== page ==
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Tuile Leaves

Recipe photo courtesy of Sang An

Make these thin and crispy cookies to garnish our Orange-Walnut Buche de Noel or for any other special celebration.

Yield

Ingredients

Directions

Cook's Notes

A leaf stencil is used to form the tuiles in this recipe. Stencils can be found at crafts stores. Store leaves in an airtight container at room temperature up to 2 days.

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  • corknut
    19 NOV, 2010
    I made these and they are beautiful! I'll do this again. I got a stencil in a craft store. Crafters use these to paint designs on walls. They are made of plastic and are flexible. You lay the stencil on the silpat, then thinly spread the tuile dough over the stencil. Lift the stencil carefully. You'll need to wash the stencil often, also allow silpat and cookie sheet to cool before repeating the procedure. These are time consuming, but worth it!
    Reply
  • corknut
    19 NOV, 2010
    I made these and they are beautiful! I'll do this again. I got a stencil in a craft store. Crafters use these to paint designs on walls. They are made of plastic and are flexible. You lay the stencil on the silpat, then thinly spread the tuile dough over the stencil. Lift the stencil carefully. You'll need to wash the stencil often, also allow silpat and cookie sheet to cool before repeating the procedure. These are time consuming, but worth it!
    Reply
  • jojomarie
    1 NOV, 2010
    Trace leaf shape onto plastic tub lid. Cut out the shape be careful not to damage the outlined shape. Use the tub lid with the outlined shape to lay down the tuile paste evenly. The cut out shape is waste . Use an exacto knife and it will keep the shape smooth.
    Reply
  • deedeecee
    1 NOV, 2010
    The plastic stencil has a thickness to it. When you run a spatula of batter over the stencil and then peel the stencil away, a very thin sheet of dough in the stencil shape remains. This becomes the paper-thin cookie.
    Reply
  • MS10443180
    1 NOV, 2010
    I still don't understand, if you put the stencil down and spread the dough on top, then lift the stencil off where's the dough going, its still on the stencils, do you cook the cookie with the stencil on it?? Does not make sense. Can someone try to explain again, please, its just too kooky for my head this morning. Thank you soooo much
    Reply
  • MS10443180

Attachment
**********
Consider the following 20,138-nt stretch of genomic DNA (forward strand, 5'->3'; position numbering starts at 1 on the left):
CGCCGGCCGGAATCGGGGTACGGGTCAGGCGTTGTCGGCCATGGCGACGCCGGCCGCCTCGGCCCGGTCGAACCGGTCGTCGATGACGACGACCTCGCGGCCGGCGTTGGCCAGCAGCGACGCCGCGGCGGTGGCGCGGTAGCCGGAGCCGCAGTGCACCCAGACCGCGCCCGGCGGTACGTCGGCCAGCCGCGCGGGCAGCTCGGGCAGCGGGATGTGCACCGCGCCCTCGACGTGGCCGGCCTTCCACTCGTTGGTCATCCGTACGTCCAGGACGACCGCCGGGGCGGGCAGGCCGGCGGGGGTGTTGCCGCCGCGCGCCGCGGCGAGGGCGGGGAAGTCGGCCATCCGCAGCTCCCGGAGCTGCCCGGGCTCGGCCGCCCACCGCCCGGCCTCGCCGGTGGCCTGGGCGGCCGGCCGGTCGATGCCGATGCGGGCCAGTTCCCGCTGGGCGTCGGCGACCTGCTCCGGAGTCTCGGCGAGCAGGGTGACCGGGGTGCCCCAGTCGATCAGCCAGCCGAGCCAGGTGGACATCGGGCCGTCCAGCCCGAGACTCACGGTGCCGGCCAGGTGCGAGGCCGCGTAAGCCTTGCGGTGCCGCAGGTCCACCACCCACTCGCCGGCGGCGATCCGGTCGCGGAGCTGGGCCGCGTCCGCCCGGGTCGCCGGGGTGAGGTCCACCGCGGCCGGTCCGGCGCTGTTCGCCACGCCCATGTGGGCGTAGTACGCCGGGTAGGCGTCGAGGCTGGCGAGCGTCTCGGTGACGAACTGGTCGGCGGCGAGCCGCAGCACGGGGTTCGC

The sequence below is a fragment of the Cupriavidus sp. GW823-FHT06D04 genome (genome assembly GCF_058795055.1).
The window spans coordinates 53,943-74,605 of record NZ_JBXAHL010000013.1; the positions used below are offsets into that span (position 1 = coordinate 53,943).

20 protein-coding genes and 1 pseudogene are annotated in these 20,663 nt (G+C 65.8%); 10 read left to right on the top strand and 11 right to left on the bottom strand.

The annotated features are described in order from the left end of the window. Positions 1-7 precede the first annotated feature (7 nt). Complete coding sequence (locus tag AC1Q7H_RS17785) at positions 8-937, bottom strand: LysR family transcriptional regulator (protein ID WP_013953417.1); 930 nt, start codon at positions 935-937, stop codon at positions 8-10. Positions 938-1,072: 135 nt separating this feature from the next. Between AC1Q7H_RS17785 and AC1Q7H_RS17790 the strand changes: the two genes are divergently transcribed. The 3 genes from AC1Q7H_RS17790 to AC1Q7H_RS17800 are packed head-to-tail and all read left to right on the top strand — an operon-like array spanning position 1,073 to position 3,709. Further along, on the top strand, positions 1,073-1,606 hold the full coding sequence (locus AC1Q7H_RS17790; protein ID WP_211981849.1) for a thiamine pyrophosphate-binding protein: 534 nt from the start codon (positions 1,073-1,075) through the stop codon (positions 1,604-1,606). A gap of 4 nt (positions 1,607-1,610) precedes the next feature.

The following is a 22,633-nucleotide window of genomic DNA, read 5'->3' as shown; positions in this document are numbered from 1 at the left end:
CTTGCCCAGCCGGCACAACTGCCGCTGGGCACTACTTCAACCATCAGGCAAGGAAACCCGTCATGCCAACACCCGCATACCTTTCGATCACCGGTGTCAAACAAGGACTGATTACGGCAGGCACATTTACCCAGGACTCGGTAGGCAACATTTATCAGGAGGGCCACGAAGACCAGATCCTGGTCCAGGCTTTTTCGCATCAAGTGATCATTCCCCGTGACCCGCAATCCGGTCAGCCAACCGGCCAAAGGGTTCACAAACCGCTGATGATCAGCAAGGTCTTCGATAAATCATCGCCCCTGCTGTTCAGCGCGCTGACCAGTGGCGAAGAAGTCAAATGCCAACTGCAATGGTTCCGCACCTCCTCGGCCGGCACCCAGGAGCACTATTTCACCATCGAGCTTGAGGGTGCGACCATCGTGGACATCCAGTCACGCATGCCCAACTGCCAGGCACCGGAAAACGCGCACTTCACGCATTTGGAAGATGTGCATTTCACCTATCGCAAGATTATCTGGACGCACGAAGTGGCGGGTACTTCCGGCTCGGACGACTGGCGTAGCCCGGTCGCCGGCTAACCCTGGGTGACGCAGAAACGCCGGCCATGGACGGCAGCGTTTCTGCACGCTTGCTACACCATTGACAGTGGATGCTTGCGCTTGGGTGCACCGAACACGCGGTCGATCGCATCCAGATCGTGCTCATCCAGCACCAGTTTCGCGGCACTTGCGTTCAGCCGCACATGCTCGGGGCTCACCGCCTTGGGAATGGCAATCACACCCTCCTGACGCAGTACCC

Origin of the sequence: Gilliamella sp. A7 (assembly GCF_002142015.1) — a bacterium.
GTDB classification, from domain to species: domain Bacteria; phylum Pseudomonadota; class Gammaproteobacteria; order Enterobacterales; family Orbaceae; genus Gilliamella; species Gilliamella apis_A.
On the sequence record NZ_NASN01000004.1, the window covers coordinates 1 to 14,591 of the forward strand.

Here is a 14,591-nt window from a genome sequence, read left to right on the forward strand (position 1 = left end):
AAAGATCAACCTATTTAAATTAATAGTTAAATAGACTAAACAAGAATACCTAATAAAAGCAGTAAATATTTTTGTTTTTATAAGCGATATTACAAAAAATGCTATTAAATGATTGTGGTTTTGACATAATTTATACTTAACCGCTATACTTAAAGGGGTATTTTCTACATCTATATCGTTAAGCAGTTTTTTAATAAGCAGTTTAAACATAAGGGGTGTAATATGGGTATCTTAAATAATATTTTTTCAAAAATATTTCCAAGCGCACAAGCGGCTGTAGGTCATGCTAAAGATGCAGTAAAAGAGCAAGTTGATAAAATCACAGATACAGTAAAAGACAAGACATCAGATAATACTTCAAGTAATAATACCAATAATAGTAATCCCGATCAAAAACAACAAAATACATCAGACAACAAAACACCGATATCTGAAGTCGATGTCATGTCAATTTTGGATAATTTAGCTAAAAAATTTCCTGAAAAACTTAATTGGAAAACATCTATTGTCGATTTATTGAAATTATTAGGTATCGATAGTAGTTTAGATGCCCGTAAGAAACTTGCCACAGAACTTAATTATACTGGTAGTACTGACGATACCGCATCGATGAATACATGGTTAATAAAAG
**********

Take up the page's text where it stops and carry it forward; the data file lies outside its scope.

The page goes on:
1 NOV, 2010
    I still don't understand, if you put the stencil down and spread the dough on top, then lift the stencil off where's the dough going, its still on the stencils, do you cook the cookie with the stencil on it?? Does not make sense. Can someone try to explain again, please, its just too kooky for my head this morning. Thank you soooo much
    Reply
  • KayGee
    1 NOV, 2010
    To ERINLOFTIS: I was confused also...I think the stencil is a cut out of a leaf (an outline) and you lay the outline on the baking sheet and fill in the leaf shape and then lift.
    Reply
  • Patsacookin
    1 NOV, 2010
    CORRECTION: Place stencil on baking sheet, spread dough over stencil, lift stencil, continue placing stencl on baking sheet and spreading dough over it, making as many leaves as you like. When done, wash the excess off the stencil with soap and water OR toss it if it's one you don't want.
    Reply
  • Patsacookin
    1 NOV, 2010
    Erinlotis: You place the stencil on your baking sheet covered with either Silpat (if you have one or parchment paper if not) and then spread a thin layer of dough over it. Life the stencil and on your baking sheet will be a leaf shape. Continue laying the stercil on the baking sheet and spreading dough over it until you fill your baking sheet with leaves. Then bake. If it's astencil you wish to keep, just wash the excess dough off when you're done. Hope this helps!
    Reply
  • erinloftis
    1 NOV, 2010
    I am confused about the directions. What do you do with the stencil after you lift it off the mat with the batter on it? Doesn't make sense to me. Can someone please explain? Thanks!
    Reply

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